By giving plot priority, we're already in trouble. If we had learnt something about the woman first, she would have told us she has never liked her nephew, wouldn't trust him further than she could throw him, and that she finds his suggestion of a holiday in the Alps suspect to say the least. What's more she has just had a hip replacement operation and can't walk unaided, let alone climb mountains.
The would-be murderer is going to have to change his plan and push the old lady's wheelchair under a bus!
Let's try again.
TAMSINELLA. I don't know where that name came from, but it doesn't belong to a stay-at-home drudge who is a doormat for her husband and family, does it? With a name like that she's going places.
An actress? A model? A pop singer? I don't know yet, but I'm sure she has a way with men. She's 23 and she has blond hair - some of the time. Sometimes it's chestnut, sometimes black. She is tiny (which makes her men friends feel protective, but it is they who need protection!) and needless to say she has a sexy figure.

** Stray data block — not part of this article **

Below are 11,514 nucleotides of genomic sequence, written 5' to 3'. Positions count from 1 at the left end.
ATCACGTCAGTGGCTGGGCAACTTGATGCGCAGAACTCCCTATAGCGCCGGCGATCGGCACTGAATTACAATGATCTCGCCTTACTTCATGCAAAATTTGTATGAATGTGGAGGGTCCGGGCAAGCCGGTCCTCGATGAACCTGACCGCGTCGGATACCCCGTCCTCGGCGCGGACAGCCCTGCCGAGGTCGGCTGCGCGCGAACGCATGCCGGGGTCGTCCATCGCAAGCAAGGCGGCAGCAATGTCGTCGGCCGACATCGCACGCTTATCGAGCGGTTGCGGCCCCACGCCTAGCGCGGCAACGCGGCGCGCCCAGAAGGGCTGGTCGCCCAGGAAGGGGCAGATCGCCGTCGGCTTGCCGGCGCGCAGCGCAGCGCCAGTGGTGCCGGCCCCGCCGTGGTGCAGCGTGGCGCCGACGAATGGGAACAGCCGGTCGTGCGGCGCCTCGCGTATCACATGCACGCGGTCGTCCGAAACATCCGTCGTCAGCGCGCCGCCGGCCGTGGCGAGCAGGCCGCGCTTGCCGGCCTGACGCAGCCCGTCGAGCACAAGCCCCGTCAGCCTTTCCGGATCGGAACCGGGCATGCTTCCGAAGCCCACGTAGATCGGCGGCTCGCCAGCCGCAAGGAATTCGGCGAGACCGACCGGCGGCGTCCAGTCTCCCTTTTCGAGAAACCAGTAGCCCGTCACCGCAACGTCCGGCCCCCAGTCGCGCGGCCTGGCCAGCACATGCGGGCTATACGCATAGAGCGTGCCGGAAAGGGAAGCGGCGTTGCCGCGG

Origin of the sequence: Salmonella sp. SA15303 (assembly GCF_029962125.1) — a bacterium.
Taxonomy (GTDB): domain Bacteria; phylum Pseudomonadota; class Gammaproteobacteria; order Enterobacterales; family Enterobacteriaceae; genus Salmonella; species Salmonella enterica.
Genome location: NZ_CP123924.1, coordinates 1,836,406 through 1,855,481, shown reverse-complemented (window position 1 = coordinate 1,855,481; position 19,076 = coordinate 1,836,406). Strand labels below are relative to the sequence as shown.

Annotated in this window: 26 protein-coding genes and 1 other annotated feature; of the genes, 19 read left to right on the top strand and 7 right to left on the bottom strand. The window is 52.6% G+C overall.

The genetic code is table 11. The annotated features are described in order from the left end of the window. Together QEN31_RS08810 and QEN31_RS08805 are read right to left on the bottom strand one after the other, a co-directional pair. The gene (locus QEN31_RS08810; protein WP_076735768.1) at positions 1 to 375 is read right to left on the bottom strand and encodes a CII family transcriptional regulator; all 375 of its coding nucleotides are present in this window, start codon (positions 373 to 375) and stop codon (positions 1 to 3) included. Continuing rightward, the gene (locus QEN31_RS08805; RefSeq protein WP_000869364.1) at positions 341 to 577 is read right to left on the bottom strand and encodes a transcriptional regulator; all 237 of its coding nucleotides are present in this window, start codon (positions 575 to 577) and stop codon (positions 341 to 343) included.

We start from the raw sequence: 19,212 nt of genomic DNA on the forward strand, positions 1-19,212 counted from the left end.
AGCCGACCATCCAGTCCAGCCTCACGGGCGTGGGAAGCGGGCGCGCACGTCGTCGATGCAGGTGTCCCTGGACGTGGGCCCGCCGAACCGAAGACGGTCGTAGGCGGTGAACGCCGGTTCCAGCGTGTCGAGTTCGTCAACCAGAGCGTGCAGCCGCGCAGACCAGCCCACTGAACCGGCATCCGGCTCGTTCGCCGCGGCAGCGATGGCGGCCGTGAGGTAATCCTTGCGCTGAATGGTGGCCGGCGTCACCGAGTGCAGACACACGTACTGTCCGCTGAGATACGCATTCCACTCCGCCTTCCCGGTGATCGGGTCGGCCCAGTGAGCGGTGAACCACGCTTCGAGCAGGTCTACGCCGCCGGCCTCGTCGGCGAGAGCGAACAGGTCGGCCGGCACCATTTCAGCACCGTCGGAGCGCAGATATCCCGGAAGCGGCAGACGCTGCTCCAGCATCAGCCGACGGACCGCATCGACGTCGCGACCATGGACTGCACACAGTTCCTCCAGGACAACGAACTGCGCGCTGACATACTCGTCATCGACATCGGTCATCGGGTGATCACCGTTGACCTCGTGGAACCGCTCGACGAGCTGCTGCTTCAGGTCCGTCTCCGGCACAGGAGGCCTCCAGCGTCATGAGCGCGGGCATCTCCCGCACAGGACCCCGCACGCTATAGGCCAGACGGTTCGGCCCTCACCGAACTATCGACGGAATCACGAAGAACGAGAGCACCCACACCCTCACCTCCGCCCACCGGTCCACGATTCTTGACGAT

She isn't perfect, (which one of us is?). She has a big red birthmark on her left cheek and no matter what make-up she uses to cover it, the ugly reflection stares at her from the mirror. She is so self- conscious about it that she always wears her hair low at that side. That may seem an insignificant detail, but it isn't, because when her body is found her head has been shaved.
That has come to me as I typed this, and there is a lot more.
Without conscious thought, one thing leads to another. She lives with me night and day. Whatever I'm doing, she's there, telling me a little more. She can't stand pets - dogs have to be walked, cats leave hairs on her clothes and she's allergic to feathers. And all this information is noted in Tamsinella's section of my loose-leaf book.
When the naked body is found, its head shaved, there is nothing to indicate who Tamsinella is, but the police soon discover that is not the name her mother gave her.